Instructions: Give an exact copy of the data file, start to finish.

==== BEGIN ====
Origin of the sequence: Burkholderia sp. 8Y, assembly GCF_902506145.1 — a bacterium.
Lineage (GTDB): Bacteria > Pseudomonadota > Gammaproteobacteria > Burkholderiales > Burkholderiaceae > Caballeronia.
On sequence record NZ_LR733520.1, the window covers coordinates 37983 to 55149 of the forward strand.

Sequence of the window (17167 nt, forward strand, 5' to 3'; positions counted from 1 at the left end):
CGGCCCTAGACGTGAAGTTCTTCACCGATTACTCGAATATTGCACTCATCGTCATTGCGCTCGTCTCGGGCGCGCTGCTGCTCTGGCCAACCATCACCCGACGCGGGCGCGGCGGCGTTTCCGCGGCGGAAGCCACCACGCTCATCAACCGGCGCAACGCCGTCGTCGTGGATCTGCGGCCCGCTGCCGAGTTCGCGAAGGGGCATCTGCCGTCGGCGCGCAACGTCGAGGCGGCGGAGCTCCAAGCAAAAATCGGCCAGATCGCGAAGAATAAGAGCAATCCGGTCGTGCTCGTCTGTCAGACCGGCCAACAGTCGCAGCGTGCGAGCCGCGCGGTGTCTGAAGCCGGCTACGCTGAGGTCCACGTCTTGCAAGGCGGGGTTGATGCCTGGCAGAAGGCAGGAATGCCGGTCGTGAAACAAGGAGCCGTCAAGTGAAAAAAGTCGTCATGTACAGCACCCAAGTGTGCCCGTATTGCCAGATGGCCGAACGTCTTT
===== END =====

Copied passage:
Origin of the sequence: Burkholderia sp. 8Y, assembly GCF_902506145.1 — a bacterium.
Lineage (GTDB): Bacteria > Pseudomonadota > Gammaproteobacteria > Burkholderiales > Burkholderiaceae > Caballeronia.
On sequence record NZ_LR733520.1, the window covers coordinates 37983 to 55149 of the forward strand.

Sequence of the window (17167 nt, forward strand, 5' to 3'; positions counted from 1 at the left end):
CGGCCCTAGACGTGAAGTTCTTCACCGATTACTCGAATATTGCACTCATCGTCATTGCGCTCGTCTCGGGCGCGCTGCTGCTCTGGCCAACCATCACCCGACGCGGGCGCGGCGGCGTTTCCGCGGCGGAAGCCACCACGCTCATCAACCGGCGCAACGCCGTCGTCGTGGATCTGCGGCCCGCTGCCGAGTTCGCGAAGGGGCATCTGCCGTCGGCGCGCAACGTCGAGGCGGCGGAGCTCCAAGCAAAAATCGGCCAGATCGCGAAGAATAAGAGCAATCCGGTCGTGCTCGTCTGTCAGACCGGCCAACAGTCGCAGCGTGCGAGCCGCGCGGTGTCTGAAGCCGGCTACGCTGAGGTCCACGTCTTGCAAGGCGGGGTTGATGCCTGGCAGAAGGCAGGAATGCCGGTCGTGAAACAAGGAGCCGTCAAGTGAAAAAAGTCGTCATGTACAGCACCCAAGTGTGCCCGTATTGCCAGATGGCCGAACGTCTTT